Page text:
Aston Villa may not yet be mathematically relegated from the Premier League, but if there remained any doubts over their fate, Sunday's dismal show against Liverpool will have provided a corrective lesson.

Slack, soft and looking incapable of playing football at the professional level, Villa skulked through ninety awful minutes of soccer, deservedly losing 6-0 to Jurgen Klopp's Reds. It was the first time that Villa had ever conceded six goals at home in a Premier League game, and it marked a new low for what is unquestionably the worst team in the English top-flight.

How bad was it? Well, consider that even Kolo Toure got on the score sheet today. Kolo Toure! And consider that, were Liverpool a better team, Villa might have conceded ten, or even twenty. This wasn't a game, it was a slaughter: Liverpool were up by two after 25 minutes, and were never seriously challenged in reply. With space, time and absolutely no pressure on the ball at all from Villa, Liverpool played the game at a canter. It might well have been a training exercise.

Daniel Sturridge got Liverpool on the board after just 15 minutes, out of nothing. Philippe Coutinho collected the ball wide left, Villa declined to close him down, and he took the advantage to whip in a cross. Sturridge, also unmarked, nodded the ball home from seven yards, much to keeper Mark Bunn's frustration.

James Milner then added a second ten minutes later, sending in a free kick that drifted into the far post, untouched by anyone. To say that Villa mounted any sort of defense on the play would be insulting to the very concept as, in fact, they stood about and watched as the ball lazily swung in to their goal. Bunn was incandescent, but his passion brought exactly no reaction from a back four that looked resigned to life in the second division at kickoff.

Villa didn't even make keeper Simon Mignolet work until the final minutes of the first half, with Leandro Bacuna serving in a poor cross that was easily gathered by the Belgian. Coutinho and Roberto Firmino had the freedom to mess about, with only their own errors keeping the duo from padding Liverpool's lead. When the first half whistle blew, and Villa were met with a cascade of boos from the stands, there was a notable tone of resignation.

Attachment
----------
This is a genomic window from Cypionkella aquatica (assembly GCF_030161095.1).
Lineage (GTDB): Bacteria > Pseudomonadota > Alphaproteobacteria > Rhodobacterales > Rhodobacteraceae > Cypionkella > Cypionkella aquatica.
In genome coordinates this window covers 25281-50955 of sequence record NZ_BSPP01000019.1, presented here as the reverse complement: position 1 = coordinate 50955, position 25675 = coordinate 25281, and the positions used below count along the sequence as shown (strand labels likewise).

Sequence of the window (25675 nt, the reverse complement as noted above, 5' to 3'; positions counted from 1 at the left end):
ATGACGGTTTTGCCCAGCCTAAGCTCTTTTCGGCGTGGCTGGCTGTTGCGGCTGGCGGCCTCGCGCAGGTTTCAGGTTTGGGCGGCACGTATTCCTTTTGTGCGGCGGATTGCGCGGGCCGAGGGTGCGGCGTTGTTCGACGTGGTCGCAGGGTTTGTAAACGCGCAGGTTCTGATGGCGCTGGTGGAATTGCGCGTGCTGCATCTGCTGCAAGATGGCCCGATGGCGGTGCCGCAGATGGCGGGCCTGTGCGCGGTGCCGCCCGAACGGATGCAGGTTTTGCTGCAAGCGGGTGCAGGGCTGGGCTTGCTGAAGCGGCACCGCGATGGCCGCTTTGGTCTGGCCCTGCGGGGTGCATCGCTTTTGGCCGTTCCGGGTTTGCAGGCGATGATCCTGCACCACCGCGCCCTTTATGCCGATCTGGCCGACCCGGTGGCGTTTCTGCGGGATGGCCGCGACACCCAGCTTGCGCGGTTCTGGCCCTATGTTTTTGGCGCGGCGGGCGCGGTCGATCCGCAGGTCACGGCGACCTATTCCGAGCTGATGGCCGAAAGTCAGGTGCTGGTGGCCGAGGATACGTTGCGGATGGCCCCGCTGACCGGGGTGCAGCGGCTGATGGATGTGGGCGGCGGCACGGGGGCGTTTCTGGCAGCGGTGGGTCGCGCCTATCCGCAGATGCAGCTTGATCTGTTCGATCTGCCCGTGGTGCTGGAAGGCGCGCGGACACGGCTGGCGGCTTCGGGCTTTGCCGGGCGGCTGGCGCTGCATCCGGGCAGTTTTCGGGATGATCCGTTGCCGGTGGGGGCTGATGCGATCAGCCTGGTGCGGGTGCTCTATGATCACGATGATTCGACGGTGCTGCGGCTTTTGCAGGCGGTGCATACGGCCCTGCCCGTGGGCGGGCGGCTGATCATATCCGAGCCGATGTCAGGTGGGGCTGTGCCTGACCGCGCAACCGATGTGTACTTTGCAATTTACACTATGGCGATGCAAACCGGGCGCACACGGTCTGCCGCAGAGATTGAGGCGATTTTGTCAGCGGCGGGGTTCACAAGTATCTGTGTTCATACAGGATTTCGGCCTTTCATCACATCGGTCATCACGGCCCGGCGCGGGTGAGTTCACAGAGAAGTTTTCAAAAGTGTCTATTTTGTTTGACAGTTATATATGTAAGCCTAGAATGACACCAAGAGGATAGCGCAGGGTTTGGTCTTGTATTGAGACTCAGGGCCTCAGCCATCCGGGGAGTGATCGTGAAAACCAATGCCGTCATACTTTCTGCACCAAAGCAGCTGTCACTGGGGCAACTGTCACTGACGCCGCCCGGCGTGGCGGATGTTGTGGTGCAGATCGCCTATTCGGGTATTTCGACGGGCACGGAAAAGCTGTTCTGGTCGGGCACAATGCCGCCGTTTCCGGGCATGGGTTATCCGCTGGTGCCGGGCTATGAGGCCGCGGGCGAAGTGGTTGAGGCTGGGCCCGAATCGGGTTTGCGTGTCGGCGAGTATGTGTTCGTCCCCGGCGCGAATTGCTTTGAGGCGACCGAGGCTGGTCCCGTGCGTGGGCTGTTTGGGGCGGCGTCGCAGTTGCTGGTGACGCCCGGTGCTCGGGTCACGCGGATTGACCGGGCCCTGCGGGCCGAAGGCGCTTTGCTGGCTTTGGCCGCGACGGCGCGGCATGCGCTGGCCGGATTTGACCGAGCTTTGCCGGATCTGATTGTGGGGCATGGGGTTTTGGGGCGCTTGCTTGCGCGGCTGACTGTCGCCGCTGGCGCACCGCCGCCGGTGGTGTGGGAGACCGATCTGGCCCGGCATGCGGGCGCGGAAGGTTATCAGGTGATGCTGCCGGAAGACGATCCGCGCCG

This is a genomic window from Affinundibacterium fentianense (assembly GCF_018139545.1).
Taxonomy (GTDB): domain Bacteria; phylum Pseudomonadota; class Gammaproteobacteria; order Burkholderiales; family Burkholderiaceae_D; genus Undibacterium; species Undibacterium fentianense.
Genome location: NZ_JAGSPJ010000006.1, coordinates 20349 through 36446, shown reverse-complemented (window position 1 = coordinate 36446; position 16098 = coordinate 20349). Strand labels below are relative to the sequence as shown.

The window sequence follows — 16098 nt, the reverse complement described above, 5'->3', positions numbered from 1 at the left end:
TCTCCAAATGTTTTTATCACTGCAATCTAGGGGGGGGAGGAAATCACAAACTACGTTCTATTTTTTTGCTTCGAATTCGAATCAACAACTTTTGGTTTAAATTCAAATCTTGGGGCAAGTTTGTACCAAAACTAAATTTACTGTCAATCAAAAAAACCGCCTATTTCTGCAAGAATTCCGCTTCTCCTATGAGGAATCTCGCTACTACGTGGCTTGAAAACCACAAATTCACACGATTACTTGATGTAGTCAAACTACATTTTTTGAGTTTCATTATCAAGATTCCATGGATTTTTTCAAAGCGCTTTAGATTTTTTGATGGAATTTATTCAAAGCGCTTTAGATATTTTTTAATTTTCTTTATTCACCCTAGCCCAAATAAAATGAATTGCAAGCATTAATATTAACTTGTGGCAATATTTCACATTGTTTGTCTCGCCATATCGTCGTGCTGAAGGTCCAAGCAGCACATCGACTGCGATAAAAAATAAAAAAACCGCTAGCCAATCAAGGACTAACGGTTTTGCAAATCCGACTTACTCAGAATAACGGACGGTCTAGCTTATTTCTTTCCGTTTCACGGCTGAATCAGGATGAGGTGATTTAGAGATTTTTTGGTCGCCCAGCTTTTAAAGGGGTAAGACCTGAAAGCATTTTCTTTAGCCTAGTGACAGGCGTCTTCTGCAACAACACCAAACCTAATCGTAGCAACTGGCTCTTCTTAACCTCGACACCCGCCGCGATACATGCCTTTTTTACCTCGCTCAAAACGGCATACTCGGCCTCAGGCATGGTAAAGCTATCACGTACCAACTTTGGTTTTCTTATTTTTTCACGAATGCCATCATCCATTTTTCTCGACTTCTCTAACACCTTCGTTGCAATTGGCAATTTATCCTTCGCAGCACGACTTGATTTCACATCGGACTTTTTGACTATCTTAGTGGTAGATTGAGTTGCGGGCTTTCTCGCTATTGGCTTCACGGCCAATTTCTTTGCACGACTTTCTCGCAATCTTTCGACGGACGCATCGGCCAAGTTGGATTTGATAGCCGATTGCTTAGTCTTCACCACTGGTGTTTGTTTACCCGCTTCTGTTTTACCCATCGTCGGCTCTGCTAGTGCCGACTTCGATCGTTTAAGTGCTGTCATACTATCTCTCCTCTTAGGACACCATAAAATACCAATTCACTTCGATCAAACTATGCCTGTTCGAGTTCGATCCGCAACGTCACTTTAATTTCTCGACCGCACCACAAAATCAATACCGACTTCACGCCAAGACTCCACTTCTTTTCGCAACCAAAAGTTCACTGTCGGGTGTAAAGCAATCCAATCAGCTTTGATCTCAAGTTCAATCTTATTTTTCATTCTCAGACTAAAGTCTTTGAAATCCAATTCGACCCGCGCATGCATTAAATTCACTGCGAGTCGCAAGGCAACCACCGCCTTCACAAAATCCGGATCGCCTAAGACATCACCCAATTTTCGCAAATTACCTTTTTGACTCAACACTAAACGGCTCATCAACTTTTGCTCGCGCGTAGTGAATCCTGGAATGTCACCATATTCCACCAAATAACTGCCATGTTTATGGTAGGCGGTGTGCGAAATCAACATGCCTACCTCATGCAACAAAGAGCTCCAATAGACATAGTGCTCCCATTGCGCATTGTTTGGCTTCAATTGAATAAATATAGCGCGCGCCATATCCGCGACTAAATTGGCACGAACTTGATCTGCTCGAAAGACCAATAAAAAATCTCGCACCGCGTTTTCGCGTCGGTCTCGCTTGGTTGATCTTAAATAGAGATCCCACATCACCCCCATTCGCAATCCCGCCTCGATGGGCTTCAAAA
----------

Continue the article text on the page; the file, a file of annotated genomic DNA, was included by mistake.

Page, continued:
The same old song continued to play after the break, with Emre Can punishing another dreadful gaffe. Bacuna made a completely inept trap, allowing Can to sneak in, play a one-two with Firmino, and then blow the ball right through Bunn to make it 3-0.

Divock Origi then came on in the 62nd for Sturridge, and immediately scored, turning a fine pass from Coutinho into an immediate goal with just about his first touch of the match. A scramble in the Villa goalmouth three minutes later after some shambolic keeping from Bunn saw Nathaniel Clyne put the ball over the line to make it 5-0.

That had the fans still remaining in their seats heading to the exits in Birmingham, with more than a few directing choice chants at American owner Randy Lerner on the way out. And then, cometh the hour, cometh the man: Kolo Toure, a man not usually thought of as a scorer, put the sixth over the line with all the grace of a young duckling. (The ball actually hit Toure and went in.)

By that point, the swathes of empty, powder-blue seats on display spoke as clearly as the team's performance on the field. Like the team, the fans seem to have given up. At this rate, the Championship will not be Villa's lowest ebb. No, no. Villa look a team destined for League One -- or worse.